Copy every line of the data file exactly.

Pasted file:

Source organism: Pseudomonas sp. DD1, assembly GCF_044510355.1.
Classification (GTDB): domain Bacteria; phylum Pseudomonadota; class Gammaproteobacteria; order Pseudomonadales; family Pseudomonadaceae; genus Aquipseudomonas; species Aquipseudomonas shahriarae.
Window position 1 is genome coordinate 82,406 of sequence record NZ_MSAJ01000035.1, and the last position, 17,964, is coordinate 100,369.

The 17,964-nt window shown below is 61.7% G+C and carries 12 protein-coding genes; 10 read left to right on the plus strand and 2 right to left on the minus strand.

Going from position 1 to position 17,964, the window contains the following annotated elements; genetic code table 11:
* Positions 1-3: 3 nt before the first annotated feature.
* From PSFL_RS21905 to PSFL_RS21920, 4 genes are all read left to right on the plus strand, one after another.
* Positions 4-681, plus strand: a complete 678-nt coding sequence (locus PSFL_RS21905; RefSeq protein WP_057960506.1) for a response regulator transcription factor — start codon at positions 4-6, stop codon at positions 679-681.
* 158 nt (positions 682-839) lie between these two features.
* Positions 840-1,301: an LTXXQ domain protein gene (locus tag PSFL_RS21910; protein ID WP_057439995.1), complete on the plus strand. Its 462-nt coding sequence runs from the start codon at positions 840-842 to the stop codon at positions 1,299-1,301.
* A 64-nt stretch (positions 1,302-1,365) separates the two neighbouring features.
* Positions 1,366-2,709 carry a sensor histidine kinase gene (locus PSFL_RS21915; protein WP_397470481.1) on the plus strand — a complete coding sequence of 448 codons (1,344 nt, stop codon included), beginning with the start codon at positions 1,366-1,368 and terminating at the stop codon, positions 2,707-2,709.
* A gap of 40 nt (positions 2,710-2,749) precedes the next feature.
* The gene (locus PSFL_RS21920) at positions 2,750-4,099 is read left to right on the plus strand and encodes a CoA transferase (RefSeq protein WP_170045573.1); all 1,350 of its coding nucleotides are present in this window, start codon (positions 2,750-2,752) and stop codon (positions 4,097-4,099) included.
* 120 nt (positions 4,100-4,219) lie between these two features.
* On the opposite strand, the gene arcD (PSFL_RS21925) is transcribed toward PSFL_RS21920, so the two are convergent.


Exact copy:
Source organism: Pseudomonas sp. DD1, assembly GCF_044510355.1.
Classification (GTDB): domain Bacteria; phylum Pseudomonadota; class Gammaproteobacteria; order Pseudomonadales; family Pseudomonadaceae; genus Aquipseudomonas; species Aquipseudomonas shahriarae.
Window position 1 is genome coordinate 82,406 of sequence record NZ_MSAJ01000035.1, and the last position, 17,964, is coordinate 100,369.

The 17,964-nt window shown below is 61.7% G+C and carries 12 protein-coding genes; 10 read left to right on the plus strand and 2 right to left on the minus strand.

Going from position 1 to position 17,964, the window contains the following annotated elements; genetic code table 11:
* Positions 1-3: 3 nt before the first annotated feature.
* From PSFL_RS21905 to PSFL_RS21920, 4 genes are all read left to right on the plus strand, one after another.
* Positions 4-681, plus strand: a complete 678-nt coding sequence (locus PSFL_RS21905; RefSeq protein WP_057960506.1) for a response regulator transcription factor — start codon at positions 4-6, stop codon at positions 679-681.
* 158 nt (positions 682-839) lie between these two features.
* Positions 840-1,301: an LTXXQ domain protein gene (locus tag PSFL_RS21910; protein ID WP_057439995.1), complete on the plus strand. Its 462-nt coding sequence runs from the start codon at positions 840-842 to the stop codon at positions 1,299-1,301.
* A 64-nt stretch (positions 1,302-1,365) separates the two neighbouring features.
* Positions 1,366-2,709 carry a sensor histidine kinase gene (locus PSFL_RS21915; protein WP_397470481.1) on the plus strand — a complete coding sequence of 448 codons (1,344 nt, stop codon included), beginning with the start codon at positions 1,366-1,368 and terminating at the stop codon, positions 2,707-2,709.
* A gap of 40 nt (positions 2,710-2,749) precedes the next feature.
* The gene (locus PSFL_RS21920) at positions 2,750-4,099 is read left to right on the plus strand and encodes a CoA transferase (RefSeq protein WP_170045573.1); all 1,350 of its coding nucleotides are present in this window, start codon (positions 2,750-2,752) and stop codon (positions 4,097-4,099) included.
* 120 nt (positions 4,100-4,219) lie between these two features.
* On the opposite strand, the gene arcD (PSFL_RS21925) is transcribed toward PSFL_RS21920, so the two are convergent.